Aperture . Origin: late Middle English, from Latin apertura, from apert- 'opened,' from aperire 'to open.'
In a camera, the aperture refers to the lens diaphragm, or how wide the opening is that allows light to goes through. This determines just how much light hits the piece of film or digital sensor.
The aperture is one of the fundamental tools in photography. When used in connection with shutter speeds, the aperture allows tremendous creative control.
By adjusting the aperture, you determine the range of distance that will be sharp and in focus, known as the photograph's depth of field.
Most lenses will have an aperture ring that you adjust manually or electronically to open up or close down the diaphragm. If you look at your lens, you should see a series of numbers called F stops. A typical lens might be engraved with the following : 2, 2.8, 4, 5.6, 8, 11, 16 and 22. The difference between each f stop varies by a factor of two, with f2 letting in twice as much light as f2.8, or conversely, f16 letting in half as much light as f11.
Practically speaking, using a smaller aperture (such as f16) will give you more depth of field, useful if you want to take photographs with everything in focus and sharp.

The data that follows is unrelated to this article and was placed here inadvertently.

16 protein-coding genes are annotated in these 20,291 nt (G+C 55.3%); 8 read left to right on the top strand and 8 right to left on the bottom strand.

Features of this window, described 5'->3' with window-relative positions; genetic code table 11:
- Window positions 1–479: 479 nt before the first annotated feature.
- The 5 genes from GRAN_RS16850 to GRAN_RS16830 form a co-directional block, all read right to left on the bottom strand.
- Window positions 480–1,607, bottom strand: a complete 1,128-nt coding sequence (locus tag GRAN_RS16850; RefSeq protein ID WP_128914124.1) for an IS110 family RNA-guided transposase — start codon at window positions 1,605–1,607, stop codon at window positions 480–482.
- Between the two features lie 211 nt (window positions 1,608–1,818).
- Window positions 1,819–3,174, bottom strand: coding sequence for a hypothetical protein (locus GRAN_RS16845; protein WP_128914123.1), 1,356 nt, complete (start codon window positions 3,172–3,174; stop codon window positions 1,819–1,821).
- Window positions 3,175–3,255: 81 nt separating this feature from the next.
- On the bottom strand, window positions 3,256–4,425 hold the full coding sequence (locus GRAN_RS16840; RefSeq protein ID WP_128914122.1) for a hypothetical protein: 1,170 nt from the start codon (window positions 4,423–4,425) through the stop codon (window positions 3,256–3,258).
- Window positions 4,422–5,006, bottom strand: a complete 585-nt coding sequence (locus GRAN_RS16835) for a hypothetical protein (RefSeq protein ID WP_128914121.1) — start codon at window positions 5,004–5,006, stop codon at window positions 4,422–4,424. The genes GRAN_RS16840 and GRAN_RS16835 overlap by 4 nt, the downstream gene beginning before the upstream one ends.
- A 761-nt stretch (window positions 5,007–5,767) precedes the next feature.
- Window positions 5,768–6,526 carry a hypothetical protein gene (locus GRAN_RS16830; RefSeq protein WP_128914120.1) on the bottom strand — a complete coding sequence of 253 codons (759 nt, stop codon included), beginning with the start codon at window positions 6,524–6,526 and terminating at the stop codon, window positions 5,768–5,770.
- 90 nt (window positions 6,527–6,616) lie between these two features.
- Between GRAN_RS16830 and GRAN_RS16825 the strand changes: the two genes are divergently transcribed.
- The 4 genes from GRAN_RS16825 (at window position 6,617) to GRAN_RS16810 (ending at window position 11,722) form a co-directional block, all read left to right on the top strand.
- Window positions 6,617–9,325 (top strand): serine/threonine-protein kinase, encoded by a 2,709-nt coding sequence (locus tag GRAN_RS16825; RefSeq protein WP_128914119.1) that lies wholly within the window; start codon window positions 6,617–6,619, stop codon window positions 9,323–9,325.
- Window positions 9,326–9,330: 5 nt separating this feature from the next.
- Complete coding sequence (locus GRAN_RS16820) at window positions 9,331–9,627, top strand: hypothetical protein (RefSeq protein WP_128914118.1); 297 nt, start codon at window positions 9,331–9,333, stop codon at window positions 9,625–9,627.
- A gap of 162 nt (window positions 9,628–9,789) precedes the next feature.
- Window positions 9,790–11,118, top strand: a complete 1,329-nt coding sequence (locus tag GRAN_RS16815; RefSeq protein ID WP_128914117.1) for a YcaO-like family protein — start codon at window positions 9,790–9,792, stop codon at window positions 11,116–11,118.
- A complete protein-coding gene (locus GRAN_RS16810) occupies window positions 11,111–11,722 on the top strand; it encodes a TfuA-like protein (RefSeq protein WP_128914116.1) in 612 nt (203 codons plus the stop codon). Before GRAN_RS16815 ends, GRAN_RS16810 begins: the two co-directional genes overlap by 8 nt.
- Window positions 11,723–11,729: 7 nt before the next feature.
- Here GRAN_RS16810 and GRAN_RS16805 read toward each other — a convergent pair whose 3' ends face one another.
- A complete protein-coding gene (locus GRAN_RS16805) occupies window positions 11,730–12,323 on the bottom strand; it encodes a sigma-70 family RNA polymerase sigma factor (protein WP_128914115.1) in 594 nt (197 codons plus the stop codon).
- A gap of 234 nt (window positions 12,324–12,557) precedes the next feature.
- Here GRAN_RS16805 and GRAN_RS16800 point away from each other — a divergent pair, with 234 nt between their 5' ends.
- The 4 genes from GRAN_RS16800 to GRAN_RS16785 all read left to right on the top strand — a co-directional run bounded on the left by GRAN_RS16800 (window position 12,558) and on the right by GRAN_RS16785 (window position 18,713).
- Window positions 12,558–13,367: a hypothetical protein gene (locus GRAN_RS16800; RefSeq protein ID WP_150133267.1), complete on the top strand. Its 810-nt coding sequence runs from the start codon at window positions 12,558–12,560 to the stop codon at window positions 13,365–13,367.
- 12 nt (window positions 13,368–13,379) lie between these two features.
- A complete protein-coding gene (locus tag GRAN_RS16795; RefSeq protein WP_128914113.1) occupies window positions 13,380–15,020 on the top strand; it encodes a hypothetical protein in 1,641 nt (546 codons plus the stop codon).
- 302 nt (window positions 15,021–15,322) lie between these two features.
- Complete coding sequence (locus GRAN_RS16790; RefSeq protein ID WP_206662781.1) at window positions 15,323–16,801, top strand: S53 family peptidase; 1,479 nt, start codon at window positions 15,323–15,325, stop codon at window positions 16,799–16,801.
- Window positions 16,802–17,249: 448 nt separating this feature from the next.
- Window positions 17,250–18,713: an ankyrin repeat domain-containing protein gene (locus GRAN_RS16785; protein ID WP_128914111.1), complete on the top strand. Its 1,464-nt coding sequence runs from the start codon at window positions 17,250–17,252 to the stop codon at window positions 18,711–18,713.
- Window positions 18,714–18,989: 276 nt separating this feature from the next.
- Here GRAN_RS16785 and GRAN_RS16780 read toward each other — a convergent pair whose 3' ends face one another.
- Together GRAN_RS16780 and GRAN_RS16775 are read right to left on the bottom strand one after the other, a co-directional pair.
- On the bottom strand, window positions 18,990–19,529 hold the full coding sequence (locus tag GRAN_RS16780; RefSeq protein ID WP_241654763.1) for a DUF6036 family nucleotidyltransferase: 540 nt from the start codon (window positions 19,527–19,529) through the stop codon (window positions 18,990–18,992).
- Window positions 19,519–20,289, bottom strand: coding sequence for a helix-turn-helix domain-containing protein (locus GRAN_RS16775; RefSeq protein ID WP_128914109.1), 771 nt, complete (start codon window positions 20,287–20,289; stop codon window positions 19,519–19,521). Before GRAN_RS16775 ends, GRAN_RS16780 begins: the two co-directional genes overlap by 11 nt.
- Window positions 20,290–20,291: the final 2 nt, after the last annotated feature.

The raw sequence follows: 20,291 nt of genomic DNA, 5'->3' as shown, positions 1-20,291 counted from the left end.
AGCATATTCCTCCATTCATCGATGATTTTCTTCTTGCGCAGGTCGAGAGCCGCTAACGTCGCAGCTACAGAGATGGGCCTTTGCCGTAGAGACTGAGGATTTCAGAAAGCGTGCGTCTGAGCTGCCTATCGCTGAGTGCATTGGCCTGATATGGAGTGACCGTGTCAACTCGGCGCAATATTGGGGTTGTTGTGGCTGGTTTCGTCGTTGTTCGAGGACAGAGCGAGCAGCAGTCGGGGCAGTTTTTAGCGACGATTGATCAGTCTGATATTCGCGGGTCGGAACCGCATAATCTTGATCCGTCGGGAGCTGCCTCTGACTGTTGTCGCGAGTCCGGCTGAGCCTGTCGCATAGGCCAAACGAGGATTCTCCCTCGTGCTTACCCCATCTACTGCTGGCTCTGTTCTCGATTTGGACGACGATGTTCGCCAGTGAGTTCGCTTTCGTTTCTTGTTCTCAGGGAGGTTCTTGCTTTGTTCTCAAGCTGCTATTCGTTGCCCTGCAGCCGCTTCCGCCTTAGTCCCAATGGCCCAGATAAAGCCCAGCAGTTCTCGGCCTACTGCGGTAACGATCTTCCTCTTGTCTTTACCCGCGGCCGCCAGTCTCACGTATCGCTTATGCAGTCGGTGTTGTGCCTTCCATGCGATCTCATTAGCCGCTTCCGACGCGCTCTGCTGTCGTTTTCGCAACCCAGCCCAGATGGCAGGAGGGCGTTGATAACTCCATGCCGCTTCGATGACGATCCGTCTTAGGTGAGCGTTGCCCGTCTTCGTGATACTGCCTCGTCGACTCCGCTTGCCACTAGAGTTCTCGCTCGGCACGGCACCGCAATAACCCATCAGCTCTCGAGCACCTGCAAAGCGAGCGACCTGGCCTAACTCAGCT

Alternatively, a larger aperture such as f1.4 will have a very shallow depth of field, rendering everything in front of and behind the plane of focus to be rendered out of focus, the degree determined by the aperture.
Portraits benefit from a relatively shallow depth of field, so that distracting backgrounds are kept to a minimum. The aperture you use will depend on the type of photograph you want to create with your camera.
A useful exercise is to experiment with different subjects and apertures to find a look that you like, so that when the time comes for that important once-in-a-lifetime photo, you'll be ready to take advantage of everything your camera offers.
See the photo gallery for how pictures change depending on their depth of field.